BELLEAIR SHORE - Consider Belleair Shore. It is a tiny town, but there are those who love it.
There are also those who scorn it, like the Big Paper, which seems to be pledged to mocking any of those in our society who have had success.
And there are those who consistently refer to the mile-long town by the Gulf of Mexico as Belleair ShoreS. No final "s" please, as those denizens of the town will tell you.
It used to be that much controversy and struggle went on in Belleair Shore. There was jousting among residents. Lawsuits. Bad feelings.
Now the waters in this town have been calm for a long time and the bad old days have just about faded from memory.
Much of the credit for this sea change in atmosphere can be laid at the doorstep of Mayor John Robertson who has led the city calmly, pleasantly and responsibly. v Members of the Town Commission meet in pleasant and cooperative circumstances. Voices are never raised. Comity reigns. There is respect and consideration.
Bob Schmidt, John Hayes and Carl Hilton are veteran commission members. Ray Piscitelli is newer, having taken the place of Mary Alice Grizzle.
And you look at the tax price residents are paying for living in what may be the smallest town in the state if not the country and there is more wonder.
Where taxes seem to go up everywhere else, they go down in Belleair Shore.
Robertson and the commission's sure hand has kept expenditures down. Lorraine Blankenship, the town clerk, keeps a close watch on all the paperwork. She used to do the same thing in Belleair until she retired. There is much less to do now, but the idea is the same.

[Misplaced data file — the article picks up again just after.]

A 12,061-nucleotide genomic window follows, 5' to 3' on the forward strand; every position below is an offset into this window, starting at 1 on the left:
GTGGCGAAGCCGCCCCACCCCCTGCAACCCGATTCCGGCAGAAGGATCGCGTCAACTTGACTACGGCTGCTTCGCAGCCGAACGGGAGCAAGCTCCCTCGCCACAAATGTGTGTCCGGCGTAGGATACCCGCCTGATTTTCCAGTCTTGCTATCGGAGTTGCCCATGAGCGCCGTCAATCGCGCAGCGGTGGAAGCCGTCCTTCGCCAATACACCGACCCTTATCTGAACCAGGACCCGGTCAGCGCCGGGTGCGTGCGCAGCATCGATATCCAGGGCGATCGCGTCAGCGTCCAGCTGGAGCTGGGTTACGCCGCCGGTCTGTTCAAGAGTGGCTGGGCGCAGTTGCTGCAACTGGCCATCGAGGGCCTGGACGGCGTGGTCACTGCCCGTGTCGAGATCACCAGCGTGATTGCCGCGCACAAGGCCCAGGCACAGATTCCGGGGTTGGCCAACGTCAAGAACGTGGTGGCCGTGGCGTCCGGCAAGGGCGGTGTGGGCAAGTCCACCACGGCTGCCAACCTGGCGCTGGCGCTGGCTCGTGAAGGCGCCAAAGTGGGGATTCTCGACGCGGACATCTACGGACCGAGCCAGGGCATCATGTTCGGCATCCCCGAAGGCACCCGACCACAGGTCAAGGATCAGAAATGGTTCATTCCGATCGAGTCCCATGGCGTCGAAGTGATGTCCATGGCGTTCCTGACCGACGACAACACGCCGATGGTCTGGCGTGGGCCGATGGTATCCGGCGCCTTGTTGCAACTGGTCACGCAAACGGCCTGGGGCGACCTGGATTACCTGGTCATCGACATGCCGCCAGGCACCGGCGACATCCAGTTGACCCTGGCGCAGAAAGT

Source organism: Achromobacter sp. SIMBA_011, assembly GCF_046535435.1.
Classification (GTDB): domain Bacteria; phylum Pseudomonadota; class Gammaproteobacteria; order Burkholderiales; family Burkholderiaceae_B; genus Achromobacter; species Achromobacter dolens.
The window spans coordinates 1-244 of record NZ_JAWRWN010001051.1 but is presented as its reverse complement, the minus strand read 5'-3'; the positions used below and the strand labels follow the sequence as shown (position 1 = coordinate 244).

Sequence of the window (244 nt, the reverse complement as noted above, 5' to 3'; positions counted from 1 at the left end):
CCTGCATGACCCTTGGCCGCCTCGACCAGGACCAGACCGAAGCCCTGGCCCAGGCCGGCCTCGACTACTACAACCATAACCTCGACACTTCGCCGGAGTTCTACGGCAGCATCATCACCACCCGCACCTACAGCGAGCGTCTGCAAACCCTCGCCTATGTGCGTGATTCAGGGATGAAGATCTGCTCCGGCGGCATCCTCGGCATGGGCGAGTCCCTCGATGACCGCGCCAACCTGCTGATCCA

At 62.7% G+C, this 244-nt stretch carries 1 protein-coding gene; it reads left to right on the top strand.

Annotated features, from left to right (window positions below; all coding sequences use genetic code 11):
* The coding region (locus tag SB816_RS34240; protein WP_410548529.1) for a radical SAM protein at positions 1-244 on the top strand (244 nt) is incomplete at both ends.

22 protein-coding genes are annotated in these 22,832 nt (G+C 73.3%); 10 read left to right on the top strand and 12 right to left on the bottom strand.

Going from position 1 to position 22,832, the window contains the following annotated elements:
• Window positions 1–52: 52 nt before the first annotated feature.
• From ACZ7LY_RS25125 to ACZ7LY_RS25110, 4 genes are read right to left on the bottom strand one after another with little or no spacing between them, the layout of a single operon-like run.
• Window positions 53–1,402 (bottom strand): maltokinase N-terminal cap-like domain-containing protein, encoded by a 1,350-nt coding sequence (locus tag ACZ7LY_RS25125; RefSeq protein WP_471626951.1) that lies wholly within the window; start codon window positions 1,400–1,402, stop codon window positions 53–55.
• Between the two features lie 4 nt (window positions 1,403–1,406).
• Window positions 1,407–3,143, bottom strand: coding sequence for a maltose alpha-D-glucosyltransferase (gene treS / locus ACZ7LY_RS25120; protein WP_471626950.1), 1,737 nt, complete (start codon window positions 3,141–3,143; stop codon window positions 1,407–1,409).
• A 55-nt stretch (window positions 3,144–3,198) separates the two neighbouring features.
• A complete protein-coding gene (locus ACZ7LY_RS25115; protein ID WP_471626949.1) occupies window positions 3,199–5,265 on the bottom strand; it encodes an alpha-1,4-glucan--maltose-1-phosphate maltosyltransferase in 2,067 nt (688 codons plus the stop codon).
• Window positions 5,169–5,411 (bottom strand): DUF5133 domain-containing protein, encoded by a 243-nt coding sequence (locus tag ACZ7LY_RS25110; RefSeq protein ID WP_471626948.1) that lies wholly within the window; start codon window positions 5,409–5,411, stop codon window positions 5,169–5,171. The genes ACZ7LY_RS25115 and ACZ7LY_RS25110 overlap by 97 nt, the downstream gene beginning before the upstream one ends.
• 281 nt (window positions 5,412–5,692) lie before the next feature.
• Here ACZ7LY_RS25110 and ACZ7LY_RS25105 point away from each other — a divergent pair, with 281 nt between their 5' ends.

The tax rate in Belleair Shore for last year's budget was .7204. That's less than a mill. It means that a residence assessed at, for example, $750,000 with the $25,000 homestead exemption pays $544 in taxes to Belleair Shore.
It looks like the tax rate could go even lower as the commission works on the budget for fiscal year 2006-07. Outside income - that is, revenue other than that from ad valorem taxes - is up somewhat while projected expenditures only increase about $4,000.
Exact figures have to await the figure on assessed valuation of properties in the town, and they will go up, as they always do.
The revenue from ad valorem taxes has gone down over the past three years - 2004, $85,376; 2005, $64,129; 2006, $57,729. Lower ad valorem revenue means lower taxes.
Where the annual budget just a few years ago was up around $100,000 or more, it is now $15,000 to $20,000 lower than that.
Whether a municipality is big or small. This kind of efficiency comes only from good and careful management.
That is what Belleair Shore seems to be enjoying these days.
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